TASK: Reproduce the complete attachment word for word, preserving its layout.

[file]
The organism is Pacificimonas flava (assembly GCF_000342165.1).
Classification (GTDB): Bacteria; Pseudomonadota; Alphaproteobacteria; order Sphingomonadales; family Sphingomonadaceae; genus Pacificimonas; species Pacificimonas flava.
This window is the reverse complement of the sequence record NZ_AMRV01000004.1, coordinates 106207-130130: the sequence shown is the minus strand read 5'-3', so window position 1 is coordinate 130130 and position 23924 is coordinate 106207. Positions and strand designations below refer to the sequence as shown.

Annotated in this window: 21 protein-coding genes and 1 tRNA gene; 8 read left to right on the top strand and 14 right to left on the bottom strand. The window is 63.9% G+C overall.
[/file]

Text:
The organism is Pacificimonas flava (assembly GCF_000342165.1).
Classification (GTDB): Bacteria; Pseudomonadota; Alphaproteobacteria; order Sphingomonadales; family Sphingomonadaceae; genus Pacificimonas; species Pacificimonas flava.
This window is the reverse complement of the sequence record NZ_AMRV01000004.1, coordinates 106207-130130: the sequence shown is the minus strand read 5'-3', so window position 1 is coordinate 130130 and position 23924 is coordinate 106207. Positions and strand designations below refer to the sequence as shown.

Annotated in this window: 21 protein-coding genes and 1 tRNA gene; 8 read left to right on the top strand and 14 right to left on the bottom strand. The window is 63.9% G+C overall.